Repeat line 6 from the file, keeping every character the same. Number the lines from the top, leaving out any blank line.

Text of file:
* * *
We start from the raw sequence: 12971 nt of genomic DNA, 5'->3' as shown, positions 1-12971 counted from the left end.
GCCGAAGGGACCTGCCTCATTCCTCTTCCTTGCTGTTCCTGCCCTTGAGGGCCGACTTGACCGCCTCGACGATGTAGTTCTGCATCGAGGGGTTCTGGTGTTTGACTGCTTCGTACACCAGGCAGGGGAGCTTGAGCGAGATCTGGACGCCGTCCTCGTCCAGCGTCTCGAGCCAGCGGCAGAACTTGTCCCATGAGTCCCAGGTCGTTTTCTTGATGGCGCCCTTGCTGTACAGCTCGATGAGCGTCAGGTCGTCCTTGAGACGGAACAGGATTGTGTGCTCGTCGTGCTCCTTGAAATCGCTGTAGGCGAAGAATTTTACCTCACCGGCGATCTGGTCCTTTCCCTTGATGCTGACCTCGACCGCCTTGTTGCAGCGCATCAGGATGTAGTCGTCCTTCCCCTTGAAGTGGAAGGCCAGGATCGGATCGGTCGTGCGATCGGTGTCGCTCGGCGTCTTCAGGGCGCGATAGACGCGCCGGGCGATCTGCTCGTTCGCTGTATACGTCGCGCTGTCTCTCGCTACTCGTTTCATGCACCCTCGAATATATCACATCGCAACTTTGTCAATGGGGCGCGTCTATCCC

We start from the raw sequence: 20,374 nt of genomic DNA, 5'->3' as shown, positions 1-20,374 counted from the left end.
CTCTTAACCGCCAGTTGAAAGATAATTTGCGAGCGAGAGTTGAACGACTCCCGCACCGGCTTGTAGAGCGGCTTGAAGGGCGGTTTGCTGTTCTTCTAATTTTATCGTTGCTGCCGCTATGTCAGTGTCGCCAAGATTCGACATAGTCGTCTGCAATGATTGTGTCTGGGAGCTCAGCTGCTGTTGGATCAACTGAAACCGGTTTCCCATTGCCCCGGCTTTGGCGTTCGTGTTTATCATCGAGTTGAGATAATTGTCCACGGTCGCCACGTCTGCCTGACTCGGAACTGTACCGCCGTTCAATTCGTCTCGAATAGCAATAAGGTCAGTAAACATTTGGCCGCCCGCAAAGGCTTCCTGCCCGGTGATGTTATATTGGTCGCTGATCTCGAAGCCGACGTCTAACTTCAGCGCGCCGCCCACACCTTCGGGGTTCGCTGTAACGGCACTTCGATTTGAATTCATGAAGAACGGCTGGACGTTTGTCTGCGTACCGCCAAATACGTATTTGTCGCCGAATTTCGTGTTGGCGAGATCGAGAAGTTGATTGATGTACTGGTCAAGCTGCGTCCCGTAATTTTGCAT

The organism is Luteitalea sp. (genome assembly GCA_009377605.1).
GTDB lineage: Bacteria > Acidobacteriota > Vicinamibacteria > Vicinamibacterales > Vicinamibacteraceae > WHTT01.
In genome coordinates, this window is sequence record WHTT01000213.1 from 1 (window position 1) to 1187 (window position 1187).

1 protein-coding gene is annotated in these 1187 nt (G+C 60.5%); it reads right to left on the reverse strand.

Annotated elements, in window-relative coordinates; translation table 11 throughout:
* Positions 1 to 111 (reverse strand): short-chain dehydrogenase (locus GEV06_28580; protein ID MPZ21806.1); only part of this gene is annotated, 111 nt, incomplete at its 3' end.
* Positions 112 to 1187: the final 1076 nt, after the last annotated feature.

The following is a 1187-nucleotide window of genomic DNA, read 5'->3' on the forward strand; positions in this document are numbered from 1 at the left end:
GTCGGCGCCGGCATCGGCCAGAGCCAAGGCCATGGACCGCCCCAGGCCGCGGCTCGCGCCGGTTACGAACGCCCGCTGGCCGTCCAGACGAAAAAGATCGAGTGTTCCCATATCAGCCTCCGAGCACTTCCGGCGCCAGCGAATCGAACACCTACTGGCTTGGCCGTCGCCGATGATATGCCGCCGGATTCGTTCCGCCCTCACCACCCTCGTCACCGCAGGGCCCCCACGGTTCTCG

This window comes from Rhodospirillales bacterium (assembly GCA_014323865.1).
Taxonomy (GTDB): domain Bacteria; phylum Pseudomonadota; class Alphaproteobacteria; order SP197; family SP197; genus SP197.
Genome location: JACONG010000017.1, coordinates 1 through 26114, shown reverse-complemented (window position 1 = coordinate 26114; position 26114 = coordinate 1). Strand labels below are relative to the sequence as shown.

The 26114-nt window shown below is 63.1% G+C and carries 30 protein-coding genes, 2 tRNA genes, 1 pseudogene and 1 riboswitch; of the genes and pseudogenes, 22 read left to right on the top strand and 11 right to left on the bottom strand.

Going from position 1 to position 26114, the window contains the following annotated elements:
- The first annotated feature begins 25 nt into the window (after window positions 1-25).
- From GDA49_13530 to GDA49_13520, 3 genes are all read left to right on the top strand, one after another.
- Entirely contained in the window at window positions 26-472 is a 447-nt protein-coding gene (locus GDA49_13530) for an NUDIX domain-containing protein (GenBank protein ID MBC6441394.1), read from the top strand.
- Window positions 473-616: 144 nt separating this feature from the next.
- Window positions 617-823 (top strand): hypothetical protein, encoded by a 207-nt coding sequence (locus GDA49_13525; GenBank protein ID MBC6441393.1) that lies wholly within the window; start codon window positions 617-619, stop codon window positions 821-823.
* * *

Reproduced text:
GTDB lineage: Bacteria > Acidobacteriota > Vicinamibacteria > Vicinamibacterales > Vicinamibacteraceae > WHTT01.